Finally he was located at home on January twentieth, but that was too late as far as the producers were concerned. In the meantime, they had suspended him for three months and had pulled the plug on the film. There was much speculation in the press as to what would happen next. Many columnists were working their contacts within the studio, and brought back the report of the confusion reigning there. Louella Parsons wrote on the 25th that Fox was narrowing their options down to two; either get a new Chan, or promote Keye Luke, Chan’s number one son to take over the series altogether. By early February, Wurtzel came up with another option. He made a decision to salvage ‘Charlie Chan at Ringside’ by converting it into a Mr Moto film, another series produced under his aegis. New scenes would be shot with Peter Lorre’s character grafted into the story, which had him interacting with Chan’s number one son Keye Luke.

About the time the newly named ‘Mr Moto’s Gamble’ was shooting, Oland took off with his chauffeur and his nurse and created more problems in Arizona. Evidently, he had not told his companions his plans until they reached Tucson. A heated argument broke out with Milton Tharp, his chauffeur, when Oland wanted him to cross into Mexico and head for Guaymas (Oland owned a substantial ranch a little further down, on an island off Mazatlan). Tharp refused. For he knew that Oland was broke and had no access to any funds as all he had, had been placed in receivership by his wife’s lawyers. Instead Tharp drove them to the police station where the argument escalated and their resultant spat drew a crowd. Bristling about the curious onlookers, Oland tried to disperse them by hurling stuff at them – his thermos, lighted cigars, then his shoes and his socks – anything that came to hand. When photographers arrived, Oland got out and chased after them, bare foot and wrapped in an Indian blanket. Tharp was able to explain the situation to Police Chief Wollard, who detailed a former deputy sheriff to accompany the troop back to LA, where Oland was admitted to a private sanitarium in Hollywood.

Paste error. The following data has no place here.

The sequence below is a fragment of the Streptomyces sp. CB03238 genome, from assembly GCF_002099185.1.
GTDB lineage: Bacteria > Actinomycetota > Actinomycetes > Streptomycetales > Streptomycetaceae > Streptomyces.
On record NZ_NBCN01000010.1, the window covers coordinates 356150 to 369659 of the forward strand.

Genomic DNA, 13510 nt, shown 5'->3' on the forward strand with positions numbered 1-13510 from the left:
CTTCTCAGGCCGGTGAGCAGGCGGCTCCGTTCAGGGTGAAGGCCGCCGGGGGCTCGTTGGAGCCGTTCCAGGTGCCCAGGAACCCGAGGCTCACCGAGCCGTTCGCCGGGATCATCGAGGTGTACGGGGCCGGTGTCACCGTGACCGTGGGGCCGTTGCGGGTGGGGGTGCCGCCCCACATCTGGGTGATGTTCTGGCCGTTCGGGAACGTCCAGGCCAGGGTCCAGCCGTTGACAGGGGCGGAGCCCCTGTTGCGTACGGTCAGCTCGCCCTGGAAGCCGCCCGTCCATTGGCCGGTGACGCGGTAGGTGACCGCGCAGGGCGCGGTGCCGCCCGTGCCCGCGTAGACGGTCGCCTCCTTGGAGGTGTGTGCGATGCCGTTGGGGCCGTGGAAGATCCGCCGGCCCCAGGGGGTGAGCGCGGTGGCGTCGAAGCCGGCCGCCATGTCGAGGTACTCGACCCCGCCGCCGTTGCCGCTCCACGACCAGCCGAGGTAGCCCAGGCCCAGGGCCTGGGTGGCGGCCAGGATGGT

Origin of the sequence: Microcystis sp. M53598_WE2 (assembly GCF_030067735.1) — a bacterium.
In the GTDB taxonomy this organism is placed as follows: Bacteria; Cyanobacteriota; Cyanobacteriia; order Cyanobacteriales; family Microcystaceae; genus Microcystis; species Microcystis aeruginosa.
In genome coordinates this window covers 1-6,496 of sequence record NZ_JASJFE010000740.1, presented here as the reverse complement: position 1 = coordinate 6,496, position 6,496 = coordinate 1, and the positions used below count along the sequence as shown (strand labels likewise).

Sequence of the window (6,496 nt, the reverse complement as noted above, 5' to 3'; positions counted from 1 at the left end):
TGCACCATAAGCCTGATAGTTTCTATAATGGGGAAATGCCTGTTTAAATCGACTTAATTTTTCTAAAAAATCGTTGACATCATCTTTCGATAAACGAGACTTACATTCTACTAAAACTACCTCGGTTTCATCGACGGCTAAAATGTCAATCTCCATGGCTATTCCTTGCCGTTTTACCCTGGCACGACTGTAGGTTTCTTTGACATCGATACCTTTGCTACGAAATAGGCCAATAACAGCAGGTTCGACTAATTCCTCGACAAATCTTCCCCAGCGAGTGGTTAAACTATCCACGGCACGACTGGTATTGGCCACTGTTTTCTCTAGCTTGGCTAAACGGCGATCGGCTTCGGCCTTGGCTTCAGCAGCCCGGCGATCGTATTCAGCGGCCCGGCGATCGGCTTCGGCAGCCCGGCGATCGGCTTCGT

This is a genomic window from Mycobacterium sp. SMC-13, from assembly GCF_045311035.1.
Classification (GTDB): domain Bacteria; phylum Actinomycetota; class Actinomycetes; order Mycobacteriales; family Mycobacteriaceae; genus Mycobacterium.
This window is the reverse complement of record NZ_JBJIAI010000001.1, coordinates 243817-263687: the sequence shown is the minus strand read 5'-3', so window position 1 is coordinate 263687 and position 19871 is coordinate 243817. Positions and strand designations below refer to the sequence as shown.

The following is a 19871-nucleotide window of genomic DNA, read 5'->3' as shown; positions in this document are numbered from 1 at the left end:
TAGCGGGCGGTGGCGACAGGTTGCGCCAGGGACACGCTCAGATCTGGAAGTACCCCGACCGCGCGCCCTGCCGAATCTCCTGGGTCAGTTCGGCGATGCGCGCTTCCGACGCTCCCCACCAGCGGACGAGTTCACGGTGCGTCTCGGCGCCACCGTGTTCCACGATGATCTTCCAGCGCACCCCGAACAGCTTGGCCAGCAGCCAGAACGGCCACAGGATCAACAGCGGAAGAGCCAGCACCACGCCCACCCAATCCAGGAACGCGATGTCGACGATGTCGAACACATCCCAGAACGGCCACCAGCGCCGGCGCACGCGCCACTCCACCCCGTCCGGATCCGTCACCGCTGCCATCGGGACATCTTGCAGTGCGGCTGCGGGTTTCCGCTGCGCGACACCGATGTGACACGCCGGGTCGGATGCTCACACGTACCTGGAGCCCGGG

Two weeks later, the United Press was reporting that Oland was on the way to recovery. The studio changed his three month suspension into three month vacation, and they were hoping he could return to the role in the fall.

  Just before the release of the Mr Moto ex-Chan film in April, Oland’s divorce became final, and soon after he left for Europe. He would travel to Italy, France and England before settling in to his native Sweden to complete his rest and recovery.

Sadly though – on August 6th, Oland contracted pneumonia (per press accounts) and died in a hospital in Stockholm. (Official cause of death was listed as cirrhosis hepatitis cardiosclerosis).

Recovering from their shock, 20th Century Fox was left scrambling again. The Chan films were too lucrative to drop, for they churned out a million plus per year. Time to get serious about a replacement to play Charlie Chan.

Stay tuned for the rest of the story next time, here on Watch This Space.

The Fatal RIng - Pearl White - Oland upper rt

Aside – Oland’s death was connected to that curiosity of celebrity deaths – those that occur in threesomes. Oland (in the upper right corner of the above photo) in an even stranger coincidence was related to the two celebs whose deaths proximated his. On August 4, just two days prior to his demise, Pearl White, the heroine of highly popular serials in the silent era, passed away in Paris. Oland played the heavy who was trying to kill her at every turn. (He remembers that one episode called for him to dispatch her with a pile driver). The other – director John G Blystone died the same day as Oland. He had been his director on ‘Charlie Chan’s Chance’ back in 1932.